Retention Tank Vacuum Relief

Discussion in 'Pumps and Tanks Well Forum & Blog. Water is life.' started by asmart82, May 2, 2016.

  1. asmart82

    asmart82 New Member

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    East Orlando FL
    What should I do to stop my retention tank from collapsing when I drain it or if there is no pressure from my pump but water is coming out due to gravity?

    I have tried to find a vacuum breaker for PVC but everything I find looks strange to me so I am not sure what to get or how it works.
     
  2. Smooky

    Smooky In the Trades

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  4. Reach4

    Reach4 Well-Known Member

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    Take a look at Watts LFN36-M1
     
  5. asmart82

    asmart82 New Member

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    Awesome, I did see that actually. My question now is, can brass thread directly into PVC with no issues?
     
  6. Smooky

    Smooky In the Trades

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    Yes it is fine
     
  7. Reach4

    Reach4 Well-Known Member

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    Do not over-torque. Probably no wrench needed. I would use pipe dope or teflon tape.

    When over-torquing into a schedule 40 female thread, you could split it.
     
  8. asmart82

    asmart82 New Member

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  9. valveman

    valveman Cary Austin Staff Member

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    A pressure relief valve is not going to let air in the tank. Just put a tee in the line to the top of the tank. On that tee put a check valve with the arrow pointing towards the retention tank. The check valve in this direction will not let water out, but will let air in when under vacuum.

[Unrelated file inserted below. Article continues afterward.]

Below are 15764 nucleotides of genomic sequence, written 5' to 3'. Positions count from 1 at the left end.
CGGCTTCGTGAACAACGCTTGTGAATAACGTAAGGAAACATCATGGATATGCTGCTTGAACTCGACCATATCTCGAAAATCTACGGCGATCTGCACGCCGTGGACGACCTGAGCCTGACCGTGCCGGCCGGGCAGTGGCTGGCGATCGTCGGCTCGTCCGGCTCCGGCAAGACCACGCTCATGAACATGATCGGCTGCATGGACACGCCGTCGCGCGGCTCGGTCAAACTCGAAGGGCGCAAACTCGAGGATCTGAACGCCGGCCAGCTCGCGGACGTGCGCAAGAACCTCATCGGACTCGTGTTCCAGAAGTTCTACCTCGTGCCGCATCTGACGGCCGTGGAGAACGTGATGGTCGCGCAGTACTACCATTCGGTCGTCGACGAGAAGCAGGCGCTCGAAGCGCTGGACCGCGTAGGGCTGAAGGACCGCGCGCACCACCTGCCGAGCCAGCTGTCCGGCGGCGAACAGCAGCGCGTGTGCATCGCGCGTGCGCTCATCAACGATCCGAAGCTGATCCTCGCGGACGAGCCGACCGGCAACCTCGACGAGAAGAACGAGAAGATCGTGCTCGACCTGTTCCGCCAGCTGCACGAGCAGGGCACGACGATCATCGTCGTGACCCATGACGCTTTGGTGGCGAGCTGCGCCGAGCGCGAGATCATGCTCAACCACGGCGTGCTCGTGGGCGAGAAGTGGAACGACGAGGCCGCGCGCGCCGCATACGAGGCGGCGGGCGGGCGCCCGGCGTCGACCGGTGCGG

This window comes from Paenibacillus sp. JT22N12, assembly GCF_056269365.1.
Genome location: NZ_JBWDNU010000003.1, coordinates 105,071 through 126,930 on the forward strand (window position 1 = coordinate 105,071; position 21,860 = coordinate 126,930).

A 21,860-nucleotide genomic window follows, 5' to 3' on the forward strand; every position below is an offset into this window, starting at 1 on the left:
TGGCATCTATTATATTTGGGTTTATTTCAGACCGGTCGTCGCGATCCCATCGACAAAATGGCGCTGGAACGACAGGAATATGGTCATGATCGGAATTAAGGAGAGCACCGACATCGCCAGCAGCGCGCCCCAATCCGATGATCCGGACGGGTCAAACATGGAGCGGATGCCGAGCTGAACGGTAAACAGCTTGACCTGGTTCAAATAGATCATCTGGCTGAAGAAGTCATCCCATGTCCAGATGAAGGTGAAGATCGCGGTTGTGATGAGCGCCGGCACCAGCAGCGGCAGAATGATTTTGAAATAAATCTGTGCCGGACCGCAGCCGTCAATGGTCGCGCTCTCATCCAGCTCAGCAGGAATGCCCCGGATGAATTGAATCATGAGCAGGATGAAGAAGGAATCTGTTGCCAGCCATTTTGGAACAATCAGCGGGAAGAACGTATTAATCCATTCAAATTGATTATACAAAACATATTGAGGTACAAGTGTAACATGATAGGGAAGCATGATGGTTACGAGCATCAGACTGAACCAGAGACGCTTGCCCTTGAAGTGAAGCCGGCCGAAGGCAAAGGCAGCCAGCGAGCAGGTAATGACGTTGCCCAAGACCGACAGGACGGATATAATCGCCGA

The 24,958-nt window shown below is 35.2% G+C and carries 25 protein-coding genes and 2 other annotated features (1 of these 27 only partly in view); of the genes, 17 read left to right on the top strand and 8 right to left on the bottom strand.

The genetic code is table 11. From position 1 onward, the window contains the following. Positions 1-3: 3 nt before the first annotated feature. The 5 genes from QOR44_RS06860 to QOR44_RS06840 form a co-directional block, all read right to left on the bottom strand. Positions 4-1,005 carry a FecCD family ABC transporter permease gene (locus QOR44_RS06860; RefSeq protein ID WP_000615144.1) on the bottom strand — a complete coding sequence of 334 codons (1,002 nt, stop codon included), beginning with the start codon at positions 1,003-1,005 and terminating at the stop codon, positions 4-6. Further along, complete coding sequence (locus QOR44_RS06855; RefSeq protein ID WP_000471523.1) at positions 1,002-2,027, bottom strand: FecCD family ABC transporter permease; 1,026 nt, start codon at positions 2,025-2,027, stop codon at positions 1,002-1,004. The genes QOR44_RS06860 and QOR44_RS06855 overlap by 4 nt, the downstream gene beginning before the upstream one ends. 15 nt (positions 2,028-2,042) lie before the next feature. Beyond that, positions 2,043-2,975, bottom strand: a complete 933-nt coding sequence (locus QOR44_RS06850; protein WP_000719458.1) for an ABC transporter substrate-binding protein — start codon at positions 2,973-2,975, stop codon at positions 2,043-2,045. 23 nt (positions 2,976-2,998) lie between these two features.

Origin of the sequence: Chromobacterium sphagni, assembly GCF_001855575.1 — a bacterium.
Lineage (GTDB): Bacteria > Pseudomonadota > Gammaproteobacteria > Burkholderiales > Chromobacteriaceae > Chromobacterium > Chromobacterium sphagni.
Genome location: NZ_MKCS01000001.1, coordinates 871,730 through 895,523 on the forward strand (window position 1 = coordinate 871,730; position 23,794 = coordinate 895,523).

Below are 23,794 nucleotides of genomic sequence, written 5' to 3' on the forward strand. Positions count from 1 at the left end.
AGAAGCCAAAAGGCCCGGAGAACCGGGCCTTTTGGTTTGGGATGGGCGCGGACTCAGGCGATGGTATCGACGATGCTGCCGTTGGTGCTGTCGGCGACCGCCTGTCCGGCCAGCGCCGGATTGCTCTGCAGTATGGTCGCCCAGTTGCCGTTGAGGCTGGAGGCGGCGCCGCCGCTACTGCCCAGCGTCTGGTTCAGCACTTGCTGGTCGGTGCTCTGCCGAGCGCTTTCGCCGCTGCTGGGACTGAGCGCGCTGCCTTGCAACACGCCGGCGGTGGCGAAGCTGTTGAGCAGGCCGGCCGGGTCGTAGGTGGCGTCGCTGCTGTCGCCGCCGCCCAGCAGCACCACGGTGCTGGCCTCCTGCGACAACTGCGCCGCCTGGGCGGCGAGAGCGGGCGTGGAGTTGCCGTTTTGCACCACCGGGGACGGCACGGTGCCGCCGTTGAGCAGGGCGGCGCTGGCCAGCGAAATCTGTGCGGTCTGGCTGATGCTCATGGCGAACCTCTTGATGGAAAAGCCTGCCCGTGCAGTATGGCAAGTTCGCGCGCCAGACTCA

10. LLigetfa

    LLigetfa DIYer, not in the trades

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    I'd use a footvalve rather than a checkvalve. They do the same thing but the footvalve has an inlet screen to keep stuff out.

    Also, a some checkvalves rely on gravity to close. Make sure the valve is a spring loaded type.
     
  11. valveman

    valveman Cary Austin Staff Member

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    Good points. The screen on a footvalve is also not small enough to keep the bugs out. Probably should wrap a window screen over the foot valve or inlet to a check valve.
     
  12. Reach4

    Reach4 Well-Known Member

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    Is that a Clack RT120? Then one connection on top is labeled "Upflow Inlet", and that is connected to the dip tube. That I think is where the vacuum breaker is. The other port is the output, and is labeled "Downflow Inlet". I am trying to think if there would be an advantage to connecting the vacuum breaker to one port or the other, but I can't figure a significant advantage.



    Are you referring to opening the blow down port to drain sediment away? That would normally be done with the tank under pressure, with the pump kicking on as the pressure dropped.

    If you were draining it empty with the pump off, the vacuum breaker should let the air in. I see the price of vacuum breakers increases quickly with size. Still, I would think that your 3/4 vacuum breaker should be able to admit air as quickly as you could drain water out. I don't know what causes your problem, unless your vacuum breaker is defective. Did you suck on it to see if it admitted air?

    You need to protect those unpainted tanks, softener controller, and the PVC pipe from UV with a cover or paint.

    [​IMG]
     
    Last edited: Jul 11, 2017
  13. Eduardo Correa

    Eduardo Correa New Member

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    Would anyone have a diagram or photo of a properly installed vacuum breaker on the top of a retention tank?
     
  14. MrTelco1948

    MrTelco1948 New Member

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    Jul 9, 2010
    Location:
    Severn, Md.
    Saw a setup that had a drain valve after the tank output on top that was opened when filling tank and also opened when draining tank through the blowdown valve at bottom of tank. Tank was isolated with ball valves that served as a bypass when draining tank.
     
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